January 28, 2015

Women in Ministry: Should I Pursue Male Friendships as a Single Woman? (1)

I was recently approached to participate in a Singleness, Dating, and Contentment seminar. As I started to prepare for my session, I was reminded just how important this issue is, not only for women on schemes, but in general. How I live my life as a single woman has consistently been one of the best conversation starters with my non-Christian friends. They want to know why I don’t date just anyone (‘put myself out there’ they’d say)? They are fascinated by my assertion that not just any man will do. He’d need to be a godly Christian. This is so against the grain in a single culture where the prevailing thought (and practice) is to ‘try before you buy’! How women are single within schemes culture has so many ramifications across a number of levels. It is just so important that if we are single we do it biblically and we do it well for the glory and honour of Jesus Christ.

Here are some key things to think about if you are single.

Can you be friends with the opposite sex? To be honest, I don’t think this is really a straightforward Yes/ No answer. My personal view is yes, but with solid boundaries. Of course, the sexes have different ways of thinking which, when we aren’t wise, can make for much messiness and confusion. Shannon Etheridge has a really useful chart in her book ‘Every Woman's Battle’ that lists the differences between men and women. These are basic generalisations, but I think they are really helpful to think about. Consider the following:

Men                                                                                 Women

Crave Physical Intimacy                                          Crave Emotional Intimacy

Stimulated by what they see                                   Stimulated by what they hear

Recurrent physical needs cycle                                Recurrent emotional needs cycle

As women we can emotionally invest in a man and get attached way before he even realises that there’s something going on. Oftentimes men are just oblivious, and so we do have to be very careful. Getting friendships wrong can lead us to my second point.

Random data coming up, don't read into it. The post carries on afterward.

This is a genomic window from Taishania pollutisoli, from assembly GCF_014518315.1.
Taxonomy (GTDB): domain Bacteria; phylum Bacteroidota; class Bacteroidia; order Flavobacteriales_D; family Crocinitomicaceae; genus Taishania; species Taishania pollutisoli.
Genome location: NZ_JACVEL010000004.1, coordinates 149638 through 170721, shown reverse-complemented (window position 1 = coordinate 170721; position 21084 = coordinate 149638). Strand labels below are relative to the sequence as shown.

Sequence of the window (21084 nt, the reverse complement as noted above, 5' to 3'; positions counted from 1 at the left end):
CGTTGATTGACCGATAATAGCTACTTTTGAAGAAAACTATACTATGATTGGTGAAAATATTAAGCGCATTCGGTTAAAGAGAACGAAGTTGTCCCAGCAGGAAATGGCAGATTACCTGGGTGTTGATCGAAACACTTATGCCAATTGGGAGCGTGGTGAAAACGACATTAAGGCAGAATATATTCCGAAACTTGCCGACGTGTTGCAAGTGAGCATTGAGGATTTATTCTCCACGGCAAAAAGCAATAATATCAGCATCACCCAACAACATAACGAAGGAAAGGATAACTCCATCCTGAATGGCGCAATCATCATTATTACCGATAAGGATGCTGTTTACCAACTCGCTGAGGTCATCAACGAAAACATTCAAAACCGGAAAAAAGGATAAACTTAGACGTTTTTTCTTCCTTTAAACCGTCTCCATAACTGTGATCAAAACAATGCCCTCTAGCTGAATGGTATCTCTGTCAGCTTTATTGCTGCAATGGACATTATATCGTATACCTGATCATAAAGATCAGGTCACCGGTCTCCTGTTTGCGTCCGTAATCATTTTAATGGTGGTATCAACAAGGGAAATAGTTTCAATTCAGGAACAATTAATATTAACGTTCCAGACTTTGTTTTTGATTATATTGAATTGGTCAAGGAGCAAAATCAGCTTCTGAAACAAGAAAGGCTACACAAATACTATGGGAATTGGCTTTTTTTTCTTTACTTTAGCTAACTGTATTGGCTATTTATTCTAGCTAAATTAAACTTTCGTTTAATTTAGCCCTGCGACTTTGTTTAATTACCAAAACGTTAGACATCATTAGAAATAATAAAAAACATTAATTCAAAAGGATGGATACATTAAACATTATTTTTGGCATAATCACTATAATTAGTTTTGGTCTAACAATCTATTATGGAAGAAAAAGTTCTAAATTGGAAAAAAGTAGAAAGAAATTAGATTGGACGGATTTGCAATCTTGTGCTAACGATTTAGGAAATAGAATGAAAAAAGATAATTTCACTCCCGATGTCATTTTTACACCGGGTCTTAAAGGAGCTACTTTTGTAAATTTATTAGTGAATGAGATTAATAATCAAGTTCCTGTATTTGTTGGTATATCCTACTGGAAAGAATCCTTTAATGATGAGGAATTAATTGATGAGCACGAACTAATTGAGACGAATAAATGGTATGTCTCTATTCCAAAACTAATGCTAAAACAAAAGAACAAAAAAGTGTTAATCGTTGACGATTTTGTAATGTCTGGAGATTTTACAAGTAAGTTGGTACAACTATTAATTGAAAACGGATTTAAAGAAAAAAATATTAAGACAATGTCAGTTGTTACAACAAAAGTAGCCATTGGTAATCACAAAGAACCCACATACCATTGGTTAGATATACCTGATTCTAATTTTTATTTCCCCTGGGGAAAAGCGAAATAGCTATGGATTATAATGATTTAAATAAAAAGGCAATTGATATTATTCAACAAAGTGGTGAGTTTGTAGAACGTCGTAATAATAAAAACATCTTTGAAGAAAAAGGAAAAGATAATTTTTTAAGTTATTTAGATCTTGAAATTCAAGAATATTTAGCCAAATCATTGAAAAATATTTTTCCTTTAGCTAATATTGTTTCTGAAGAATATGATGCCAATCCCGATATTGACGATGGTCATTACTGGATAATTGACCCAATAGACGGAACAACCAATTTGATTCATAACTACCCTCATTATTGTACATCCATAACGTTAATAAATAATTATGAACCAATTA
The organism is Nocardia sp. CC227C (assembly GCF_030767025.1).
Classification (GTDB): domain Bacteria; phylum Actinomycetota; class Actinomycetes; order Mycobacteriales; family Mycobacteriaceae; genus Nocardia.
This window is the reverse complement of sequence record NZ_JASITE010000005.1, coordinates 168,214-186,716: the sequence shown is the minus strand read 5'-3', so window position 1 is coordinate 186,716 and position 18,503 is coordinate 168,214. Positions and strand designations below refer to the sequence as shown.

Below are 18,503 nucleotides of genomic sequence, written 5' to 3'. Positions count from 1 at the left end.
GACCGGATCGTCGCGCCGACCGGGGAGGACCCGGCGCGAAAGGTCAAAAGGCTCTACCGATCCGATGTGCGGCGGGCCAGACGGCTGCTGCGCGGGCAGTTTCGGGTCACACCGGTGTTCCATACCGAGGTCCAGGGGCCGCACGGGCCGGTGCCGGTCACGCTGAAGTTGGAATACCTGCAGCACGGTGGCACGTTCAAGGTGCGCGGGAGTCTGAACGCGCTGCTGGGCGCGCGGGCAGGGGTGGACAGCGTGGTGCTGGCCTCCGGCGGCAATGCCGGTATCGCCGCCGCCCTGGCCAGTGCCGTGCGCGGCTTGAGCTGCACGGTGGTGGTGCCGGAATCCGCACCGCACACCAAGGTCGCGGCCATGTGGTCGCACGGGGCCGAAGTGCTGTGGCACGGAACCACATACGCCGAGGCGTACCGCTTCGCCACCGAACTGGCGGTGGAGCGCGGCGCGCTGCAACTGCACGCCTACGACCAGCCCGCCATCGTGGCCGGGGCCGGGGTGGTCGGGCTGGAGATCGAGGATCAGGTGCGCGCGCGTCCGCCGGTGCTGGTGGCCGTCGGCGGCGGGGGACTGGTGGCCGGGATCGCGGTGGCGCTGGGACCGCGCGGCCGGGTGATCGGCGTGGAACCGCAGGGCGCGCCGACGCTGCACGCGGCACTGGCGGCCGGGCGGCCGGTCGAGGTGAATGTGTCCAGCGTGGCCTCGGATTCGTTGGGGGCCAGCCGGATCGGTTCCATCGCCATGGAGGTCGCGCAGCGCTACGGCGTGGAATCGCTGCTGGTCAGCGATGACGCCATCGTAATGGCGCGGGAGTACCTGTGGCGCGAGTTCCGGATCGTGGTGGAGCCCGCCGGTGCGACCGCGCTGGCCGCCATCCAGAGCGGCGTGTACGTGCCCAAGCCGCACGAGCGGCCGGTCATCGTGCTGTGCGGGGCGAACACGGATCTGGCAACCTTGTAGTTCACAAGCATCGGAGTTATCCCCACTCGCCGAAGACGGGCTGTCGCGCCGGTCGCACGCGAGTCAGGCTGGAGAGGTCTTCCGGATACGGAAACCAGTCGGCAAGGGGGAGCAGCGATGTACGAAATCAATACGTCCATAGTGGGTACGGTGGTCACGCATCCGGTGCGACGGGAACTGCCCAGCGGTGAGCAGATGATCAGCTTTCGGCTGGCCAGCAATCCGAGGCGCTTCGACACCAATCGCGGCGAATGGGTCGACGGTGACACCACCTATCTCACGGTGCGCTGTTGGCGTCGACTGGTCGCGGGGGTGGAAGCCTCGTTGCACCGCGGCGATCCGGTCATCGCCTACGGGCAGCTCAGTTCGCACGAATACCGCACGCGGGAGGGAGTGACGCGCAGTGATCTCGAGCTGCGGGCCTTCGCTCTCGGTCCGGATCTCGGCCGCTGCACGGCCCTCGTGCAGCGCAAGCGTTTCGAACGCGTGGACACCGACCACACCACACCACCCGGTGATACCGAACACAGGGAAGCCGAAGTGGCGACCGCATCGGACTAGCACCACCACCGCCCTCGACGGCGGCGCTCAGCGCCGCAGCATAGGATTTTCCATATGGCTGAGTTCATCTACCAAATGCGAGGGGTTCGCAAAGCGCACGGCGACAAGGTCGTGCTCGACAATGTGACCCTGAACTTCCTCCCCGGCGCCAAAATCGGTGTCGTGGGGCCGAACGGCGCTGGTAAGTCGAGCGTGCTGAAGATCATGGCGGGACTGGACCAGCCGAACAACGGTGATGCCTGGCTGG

Be careful about getting unhelpfully attached. It’s really easy for one person to get unhelpfully attached to the other. Proverbs 4:23 ‘Above all else, guard your heart, for everything you do flows from it’. We need to be guarded in our friendships so that we do not step over the line and start to have the intimate‘exclusive’ friendship that should be reserved for those who are dating (or married). If we aren’t careful, someone can get unintentionally hurt so by guarding our friendships and having clear boundaries (and sticking to them) we can protect those we care for. Therefore:

You must know yourself well. When we are honest about ourselves it is much easier to put good boundaries in place to protect ourselves and others. I know myself really well, and so I know my wee signals and danger signs that serve as a warning light for me to be careful and not have a needy unhelpful diva moment with the wrong person. It is uncomfortable being self-aware because we don’t really like to admit our foibles. But, it is definitely much easier, as the old saying goes, to ‘shut the gate before the horse bolts’.In all things we should pay heed to Paul’s words in Ephesians 5:1–4:

“Follow God’s example, therefore, as dearly loved children and walk in the way of love, just as Christ loved us and gave himself up for us as a fragrant offering and sacrifice to God. But among you there must not be even a hint of sexual immorality, or of any kind of impurity, or of greed, because these are improper for God’s holy people. Nor should there be obscenity, foolish talk or coarse joking, which are out of place, but rather thanksgiving.”

What are your strengths and weaknesses and what is your plan to avoid putting yourself in compromising situations? What accountability structures do you have in place?

Don’t be embarrassed to allow someone to ask you the difficult questions.

Part II to follow.

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